Today's Muscogee (Creek) people house their government in a building designed like the earth lodges where their ancestors held council meetings. Called the Mound Building, it is located in Okmulgee, Oklahoma.
Moundville – Moundville, AL
The Moundville site is second in size to Cahokia, which is its contemporary chronologically. This Mississippian culture mound complex is located near Tuscaloosa, AL, and it was active between 1000 and 1450 CE. The site was a political and ceremonial center where many people lived.
A roughly square area formerly surrounded on three sides by a wooden enclosure contains 26 mounds, the larger ones for the homes of nobility. In the center of the plaza are the two largest mounds, one of them a 58-foot pyramid with two ramps. Excavations revealed that the town grew corn and imported luxury goods like copper, mica, and marine shells.The site is known for its intricate pottery, stonework, and embossed copper.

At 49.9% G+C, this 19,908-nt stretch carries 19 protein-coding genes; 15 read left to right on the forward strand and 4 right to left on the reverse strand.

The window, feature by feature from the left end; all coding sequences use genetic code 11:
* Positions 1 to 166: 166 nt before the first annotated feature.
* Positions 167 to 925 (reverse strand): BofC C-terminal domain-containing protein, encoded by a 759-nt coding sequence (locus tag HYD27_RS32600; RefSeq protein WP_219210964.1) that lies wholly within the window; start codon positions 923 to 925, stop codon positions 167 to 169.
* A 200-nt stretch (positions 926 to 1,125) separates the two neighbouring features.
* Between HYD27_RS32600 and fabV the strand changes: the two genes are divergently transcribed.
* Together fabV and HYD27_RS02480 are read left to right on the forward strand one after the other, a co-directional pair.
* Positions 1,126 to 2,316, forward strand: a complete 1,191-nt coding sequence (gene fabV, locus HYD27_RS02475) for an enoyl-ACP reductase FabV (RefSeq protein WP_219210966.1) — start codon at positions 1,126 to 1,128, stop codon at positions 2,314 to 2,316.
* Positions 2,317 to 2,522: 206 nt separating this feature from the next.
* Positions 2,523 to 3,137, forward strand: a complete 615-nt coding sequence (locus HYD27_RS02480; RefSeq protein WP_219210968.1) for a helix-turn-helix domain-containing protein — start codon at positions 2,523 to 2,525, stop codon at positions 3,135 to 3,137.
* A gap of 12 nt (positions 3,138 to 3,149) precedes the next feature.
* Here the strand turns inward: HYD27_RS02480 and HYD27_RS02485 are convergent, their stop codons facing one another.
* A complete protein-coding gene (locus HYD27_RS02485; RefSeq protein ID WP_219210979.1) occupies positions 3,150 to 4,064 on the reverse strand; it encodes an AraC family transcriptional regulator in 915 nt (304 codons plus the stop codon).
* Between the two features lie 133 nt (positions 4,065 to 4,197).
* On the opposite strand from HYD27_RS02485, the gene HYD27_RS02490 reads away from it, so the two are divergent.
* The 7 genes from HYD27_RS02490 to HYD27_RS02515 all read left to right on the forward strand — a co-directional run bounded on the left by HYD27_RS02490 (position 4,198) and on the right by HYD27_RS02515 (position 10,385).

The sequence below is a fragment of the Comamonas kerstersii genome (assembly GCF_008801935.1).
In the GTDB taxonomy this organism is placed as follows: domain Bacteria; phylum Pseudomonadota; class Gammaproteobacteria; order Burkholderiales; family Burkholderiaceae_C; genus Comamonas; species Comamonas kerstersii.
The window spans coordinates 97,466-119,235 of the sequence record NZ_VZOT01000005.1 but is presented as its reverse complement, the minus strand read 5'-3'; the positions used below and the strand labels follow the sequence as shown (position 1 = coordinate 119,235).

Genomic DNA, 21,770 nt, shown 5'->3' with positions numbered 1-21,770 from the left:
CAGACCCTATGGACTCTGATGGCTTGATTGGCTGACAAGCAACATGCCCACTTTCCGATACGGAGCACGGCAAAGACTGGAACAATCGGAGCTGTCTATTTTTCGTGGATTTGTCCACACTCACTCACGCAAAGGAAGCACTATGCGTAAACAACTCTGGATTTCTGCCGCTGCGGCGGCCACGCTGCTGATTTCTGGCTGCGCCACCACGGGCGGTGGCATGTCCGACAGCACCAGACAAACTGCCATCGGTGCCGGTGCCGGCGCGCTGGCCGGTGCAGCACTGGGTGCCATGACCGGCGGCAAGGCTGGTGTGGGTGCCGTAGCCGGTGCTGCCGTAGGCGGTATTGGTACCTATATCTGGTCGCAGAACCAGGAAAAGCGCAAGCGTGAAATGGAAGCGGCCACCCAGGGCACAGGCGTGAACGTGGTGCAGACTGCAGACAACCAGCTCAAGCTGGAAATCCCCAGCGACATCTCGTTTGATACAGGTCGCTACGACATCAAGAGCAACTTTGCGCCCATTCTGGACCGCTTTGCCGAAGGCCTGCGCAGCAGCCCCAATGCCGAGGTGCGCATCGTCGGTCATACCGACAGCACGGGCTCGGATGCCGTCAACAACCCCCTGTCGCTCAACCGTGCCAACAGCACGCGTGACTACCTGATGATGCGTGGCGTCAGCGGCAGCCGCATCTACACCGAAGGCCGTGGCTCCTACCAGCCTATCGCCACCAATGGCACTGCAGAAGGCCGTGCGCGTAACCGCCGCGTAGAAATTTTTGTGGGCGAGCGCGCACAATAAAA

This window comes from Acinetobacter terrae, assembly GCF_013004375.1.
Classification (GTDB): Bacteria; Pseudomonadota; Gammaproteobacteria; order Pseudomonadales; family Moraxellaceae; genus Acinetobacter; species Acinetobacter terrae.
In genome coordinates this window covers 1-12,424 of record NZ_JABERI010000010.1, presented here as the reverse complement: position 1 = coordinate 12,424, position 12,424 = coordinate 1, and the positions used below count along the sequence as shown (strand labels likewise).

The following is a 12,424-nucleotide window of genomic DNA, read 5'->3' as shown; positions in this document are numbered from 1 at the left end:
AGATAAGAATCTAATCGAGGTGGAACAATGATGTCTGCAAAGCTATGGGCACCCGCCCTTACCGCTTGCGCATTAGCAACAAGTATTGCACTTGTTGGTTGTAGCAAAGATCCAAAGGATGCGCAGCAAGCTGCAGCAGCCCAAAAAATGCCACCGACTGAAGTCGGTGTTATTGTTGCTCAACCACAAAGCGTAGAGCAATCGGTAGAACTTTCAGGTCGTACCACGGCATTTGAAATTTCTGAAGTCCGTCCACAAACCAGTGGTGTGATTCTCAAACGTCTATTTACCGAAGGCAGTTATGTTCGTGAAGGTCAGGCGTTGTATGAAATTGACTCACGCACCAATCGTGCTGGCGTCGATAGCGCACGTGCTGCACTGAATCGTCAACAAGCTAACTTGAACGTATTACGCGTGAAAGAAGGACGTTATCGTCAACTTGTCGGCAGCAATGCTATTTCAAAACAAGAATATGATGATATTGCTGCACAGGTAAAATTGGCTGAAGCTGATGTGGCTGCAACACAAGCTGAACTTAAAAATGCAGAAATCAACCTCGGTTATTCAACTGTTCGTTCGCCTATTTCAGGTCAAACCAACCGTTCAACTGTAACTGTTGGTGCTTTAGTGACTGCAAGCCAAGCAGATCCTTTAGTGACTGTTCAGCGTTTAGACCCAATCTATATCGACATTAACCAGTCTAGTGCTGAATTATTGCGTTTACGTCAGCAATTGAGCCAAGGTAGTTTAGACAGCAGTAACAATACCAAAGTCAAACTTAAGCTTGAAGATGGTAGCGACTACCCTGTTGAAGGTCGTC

Around 1350 CE, the site ceased being a town and functioned as a ceremonial center only, before it was almost entirely abandoned by the 1500s. The town was called Carthage until 1894, when it was renamed for the mounds. In 1947, a Methodist minister wrote an Easter play called "The Road to Calvary," which was performed at sunrise on the mounds until 1999. Today, the site is an archaeological park run by the University of Alabama.
Effigy Mounds – Harpers Ferry, IAPhoto: NPS Photo / Wikimedia Commons/Public Domain
The Effigy Mound culture is a late Mississippian one, and the builders are known for mounds in the shape of animals, including many bear and bird mounds along the Mississippi River in Iowa and Wisconsin as well as turtles and panthers near Lakes Michigan and Winnebago. While the effigy mounds were for ceremonial purposes, the people also built conical mounds for burial.